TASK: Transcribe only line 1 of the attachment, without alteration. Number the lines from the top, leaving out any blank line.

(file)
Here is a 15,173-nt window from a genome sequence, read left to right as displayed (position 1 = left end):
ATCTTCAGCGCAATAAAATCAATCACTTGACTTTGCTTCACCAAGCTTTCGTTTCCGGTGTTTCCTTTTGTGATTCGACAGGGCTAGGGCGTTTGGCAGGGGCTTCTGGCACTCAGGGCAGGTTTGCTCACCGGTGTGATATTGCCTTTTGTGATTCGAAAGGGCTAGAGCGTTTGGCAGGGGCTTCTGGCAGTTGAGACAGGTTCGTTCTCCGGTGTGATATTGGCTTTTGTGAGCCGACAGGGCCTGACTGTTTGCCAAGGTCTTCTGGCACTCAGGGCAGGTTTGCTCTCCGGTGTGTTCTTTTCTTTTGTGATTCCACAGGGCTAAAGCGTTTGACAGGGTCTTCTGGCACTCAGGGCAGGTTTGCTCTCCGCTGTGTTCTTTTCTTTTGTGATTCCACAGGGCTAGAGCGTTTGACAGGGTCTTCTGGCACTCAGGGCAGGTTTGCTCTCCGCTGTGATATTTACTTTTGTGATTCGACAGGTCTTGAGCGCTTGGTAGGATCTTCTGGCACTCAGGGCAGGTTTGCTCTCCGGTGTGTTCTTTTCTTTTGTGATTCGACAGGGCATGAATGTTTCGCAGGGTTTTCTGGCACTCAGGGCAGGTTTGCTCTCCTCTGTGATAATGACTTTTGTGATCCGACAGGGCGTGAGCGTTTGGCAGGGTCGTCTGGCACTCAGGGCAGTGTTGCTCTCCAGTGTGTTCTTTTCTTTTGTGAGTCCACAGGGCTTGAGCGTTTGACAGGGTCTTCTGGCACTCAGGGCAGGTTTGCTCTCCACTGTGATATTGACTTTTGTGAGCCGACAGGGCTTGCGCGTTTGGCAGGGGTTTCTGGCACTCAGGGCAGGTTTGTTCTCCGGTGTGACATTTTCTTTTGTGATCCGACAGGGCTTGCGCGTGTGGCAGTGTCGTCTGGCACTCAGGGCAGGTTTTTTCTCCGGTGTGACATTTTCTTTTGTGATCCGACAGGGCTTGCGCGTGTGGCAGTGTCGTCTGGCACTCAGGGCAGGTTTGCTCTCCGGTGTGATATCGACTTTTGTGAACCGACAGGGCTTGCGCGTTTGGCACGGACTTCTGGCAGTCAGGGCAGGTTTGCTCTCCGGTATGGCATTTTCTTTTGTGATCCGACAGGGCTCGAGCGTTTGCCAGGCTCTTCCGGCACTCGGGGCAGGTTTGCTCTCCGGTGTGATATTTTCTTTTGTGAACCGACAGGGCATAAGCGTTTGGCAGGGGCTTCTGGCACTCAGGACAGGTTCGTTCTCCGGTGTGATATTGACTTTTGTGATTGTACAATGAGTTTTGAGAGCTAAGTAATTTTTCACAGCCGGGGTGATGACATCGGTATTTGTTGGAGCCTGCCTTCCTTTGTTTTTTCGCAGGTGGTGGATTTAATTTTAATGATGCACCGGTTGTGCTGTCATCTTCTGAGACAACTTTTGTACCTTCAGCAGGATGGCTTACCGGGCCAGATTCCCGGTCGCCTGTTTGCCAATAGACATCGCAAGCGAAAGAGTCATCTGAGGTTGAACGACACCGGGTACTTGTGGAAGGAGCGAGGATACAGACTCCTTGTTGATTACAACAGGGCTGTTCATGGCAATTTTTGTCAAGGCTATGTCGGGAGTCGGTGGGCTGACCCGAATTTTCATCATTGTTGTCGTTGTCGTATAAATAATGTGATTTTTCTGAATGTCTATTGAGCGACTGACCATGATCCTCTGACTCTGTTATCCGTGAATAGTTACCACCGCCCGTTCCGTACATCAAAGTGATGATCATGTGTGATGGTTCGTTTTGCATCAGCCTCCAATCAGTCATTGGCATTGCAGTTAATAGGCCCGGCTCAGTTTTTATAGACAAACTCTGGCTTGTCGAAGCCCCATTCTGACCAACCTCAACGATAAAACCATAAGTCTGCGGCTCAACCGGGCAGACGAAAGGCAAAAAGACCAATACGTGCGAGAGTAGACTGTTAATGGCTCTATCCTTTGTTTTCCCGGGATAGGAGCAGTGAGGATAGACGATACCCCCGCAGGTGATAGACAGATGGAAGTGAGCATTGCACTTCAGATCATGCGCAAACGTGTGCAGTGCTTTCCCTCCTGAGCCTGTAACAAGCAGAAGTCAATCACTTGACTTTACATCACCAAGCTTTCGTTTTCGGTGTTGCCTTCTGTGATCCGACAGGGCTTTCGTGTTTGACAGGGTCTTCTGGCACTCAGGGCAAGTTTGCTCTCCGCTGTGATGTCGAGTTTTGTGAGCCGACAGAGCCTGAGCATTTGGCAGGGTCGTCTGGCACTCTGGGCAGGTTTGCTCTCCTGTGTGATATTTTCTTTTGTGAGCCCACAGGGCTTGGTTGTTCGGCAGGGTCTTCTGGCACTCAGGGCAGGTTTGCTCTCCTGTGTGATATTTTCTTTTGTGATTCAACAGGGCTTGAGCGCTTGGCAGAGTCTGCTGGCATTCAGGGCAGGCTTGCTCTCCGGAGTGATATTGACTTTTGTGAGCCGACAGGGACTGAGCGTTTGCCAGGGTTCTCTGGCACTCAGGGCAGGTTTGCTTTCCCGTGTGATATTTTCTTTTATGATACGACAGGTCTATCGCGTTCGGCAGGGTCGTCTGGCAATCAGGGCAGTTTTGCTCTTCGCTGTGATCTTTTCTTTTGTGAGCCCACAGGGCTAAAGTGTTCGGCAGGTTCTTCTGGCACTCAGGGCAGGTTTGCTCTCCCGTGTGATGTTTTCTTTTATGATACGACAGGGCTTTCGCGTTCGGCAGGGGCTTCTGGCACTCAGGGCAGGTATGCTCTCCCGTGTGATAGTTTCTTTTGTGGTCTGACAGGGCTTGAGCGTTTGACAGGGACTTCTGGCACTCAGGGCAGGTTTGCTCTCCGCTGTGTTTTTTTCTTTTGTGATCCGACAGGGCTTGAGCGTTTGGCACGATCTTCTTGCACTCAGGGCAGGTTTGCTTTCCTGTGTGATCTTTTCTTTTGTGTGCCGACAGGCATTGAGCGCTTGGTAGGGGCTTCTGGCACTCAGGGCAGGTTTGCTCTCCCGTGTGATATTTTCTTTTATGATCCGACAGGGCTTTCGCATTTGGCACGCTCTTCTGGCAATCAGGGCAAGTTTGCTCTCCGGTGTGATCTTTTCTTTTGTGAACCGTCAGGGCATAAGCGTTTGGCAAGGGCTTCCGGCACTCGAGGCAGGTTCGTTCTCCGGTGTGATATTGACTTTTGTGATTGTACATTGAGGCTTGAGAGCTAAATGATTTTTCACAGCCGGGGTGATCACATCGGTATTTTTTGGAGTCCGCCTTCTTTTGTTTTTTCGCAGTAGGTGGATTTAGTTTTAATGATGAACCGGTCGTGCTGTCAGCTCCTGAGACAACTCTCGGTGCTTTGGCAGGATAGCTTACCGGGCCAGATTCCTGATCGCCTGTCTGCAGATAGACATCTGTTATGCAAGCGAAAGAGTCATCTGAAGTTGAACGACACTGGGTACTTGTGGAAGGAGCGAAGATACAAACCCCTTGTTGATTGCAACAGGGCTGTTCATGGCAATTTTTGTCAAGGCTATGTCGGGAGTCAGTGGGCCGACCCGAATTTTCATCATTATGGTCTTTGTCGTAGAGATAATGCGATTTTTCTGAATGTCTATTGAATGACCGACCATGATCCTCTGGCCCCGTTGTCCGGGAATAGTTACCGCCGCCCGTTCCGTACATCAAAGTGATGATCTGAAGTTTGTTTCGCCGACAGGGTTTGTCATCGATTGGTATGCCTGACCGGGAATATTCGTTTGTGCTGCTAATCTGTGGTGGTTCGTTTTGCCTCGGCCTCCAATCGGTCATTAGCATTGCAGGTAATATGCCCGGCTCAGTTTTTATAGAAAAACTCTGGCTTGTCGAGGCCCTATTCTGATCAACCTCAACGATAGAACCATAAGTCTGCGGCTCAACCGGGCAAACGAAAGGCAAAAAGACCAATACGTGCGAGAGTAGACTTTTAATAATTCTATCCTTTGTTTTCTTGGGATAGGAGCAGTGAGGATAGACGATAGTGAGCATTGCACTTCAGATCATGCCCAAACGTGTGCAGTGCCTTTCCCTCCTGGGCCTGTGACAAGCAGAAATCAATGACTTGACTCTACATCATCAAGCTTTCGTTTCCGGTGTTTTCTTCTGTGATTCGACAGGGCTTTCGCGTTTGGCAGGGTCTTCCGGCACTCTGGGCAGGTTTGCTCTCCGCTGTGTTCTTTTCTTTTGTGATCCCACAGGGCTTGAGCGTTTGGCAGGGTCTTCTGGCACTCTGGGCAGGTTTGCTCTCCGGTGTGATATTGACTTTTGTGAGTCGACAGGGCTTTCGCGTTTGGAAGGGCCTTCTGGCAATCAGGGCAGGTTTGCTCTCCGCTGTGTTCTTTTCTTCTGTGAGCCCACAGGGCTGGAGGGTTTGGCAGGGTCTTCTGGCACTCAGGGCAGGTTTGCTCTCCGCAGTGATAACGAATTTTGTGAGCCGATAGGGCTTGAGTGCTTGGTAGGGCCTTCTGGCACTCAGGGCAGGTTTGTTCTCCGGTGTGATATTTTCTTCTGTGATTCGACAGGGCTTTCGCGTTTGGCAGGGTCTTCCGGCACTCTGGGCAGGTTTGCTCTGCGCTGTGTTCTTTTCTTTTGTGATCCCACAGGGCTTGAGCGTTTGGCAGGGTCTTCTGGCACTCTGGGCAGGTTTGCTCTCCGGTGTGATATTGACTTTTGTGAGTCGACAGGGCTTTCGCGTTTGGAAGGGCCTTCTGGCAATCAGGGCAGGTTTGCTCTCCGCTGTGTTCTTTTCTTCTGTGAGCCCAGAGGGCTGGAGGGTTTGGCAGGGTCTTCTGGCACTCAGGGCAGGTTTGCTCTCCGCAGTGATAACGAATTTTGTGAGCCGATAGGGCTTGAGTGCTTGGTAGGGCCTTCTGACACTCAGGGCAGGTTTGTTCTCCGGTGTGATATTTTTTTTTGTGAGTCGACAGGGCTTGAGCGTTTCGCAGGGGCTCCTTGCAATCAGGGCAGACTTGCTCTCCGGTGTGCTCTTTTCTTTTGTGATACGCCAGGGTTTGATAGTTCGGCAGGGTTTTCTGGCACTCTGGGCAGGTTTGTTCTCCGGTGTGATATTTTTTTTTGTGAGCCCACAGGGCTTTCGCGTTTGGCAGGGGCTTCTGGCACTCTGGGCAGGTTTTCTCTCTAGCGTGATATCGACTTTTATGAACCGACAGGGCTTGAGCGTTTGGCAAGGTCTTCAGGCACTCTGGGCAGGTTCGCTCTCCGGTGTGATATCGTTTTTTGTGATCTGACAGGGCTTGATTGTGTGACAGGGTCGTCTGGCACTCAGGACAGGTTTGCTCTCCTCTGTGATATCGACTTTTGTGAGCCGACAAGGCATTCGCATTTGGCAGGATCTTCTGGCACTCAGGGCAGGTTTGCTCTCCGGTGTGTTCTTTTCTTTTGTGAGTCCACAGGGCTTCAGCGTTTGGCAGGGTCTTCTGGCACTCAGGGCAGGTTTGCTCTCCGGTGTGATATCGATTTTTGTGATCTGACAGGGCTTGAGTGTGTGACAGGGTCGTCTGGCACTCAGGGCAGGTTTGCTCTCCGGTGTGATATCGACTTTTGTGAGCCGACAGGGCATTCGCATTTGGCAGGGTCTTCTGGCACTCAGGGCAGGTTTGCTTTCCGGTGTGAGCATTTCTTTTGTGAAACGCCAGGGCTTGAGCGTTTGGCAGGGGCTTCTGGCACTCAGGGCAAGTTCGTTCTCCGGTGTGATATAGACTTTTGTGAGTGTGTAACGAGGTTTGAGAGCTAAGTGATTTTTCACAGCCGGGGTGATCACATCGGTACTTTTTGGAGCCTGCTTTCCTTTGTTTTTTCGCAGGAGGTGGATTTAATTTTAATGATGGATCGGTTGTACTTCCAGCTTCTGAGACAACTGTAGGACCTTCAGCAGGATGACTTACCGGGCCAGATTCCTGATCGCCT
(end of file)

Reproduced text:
Here is a 15,173-nt window from a genome sequence, read left to right as displayed (position 1 = left end):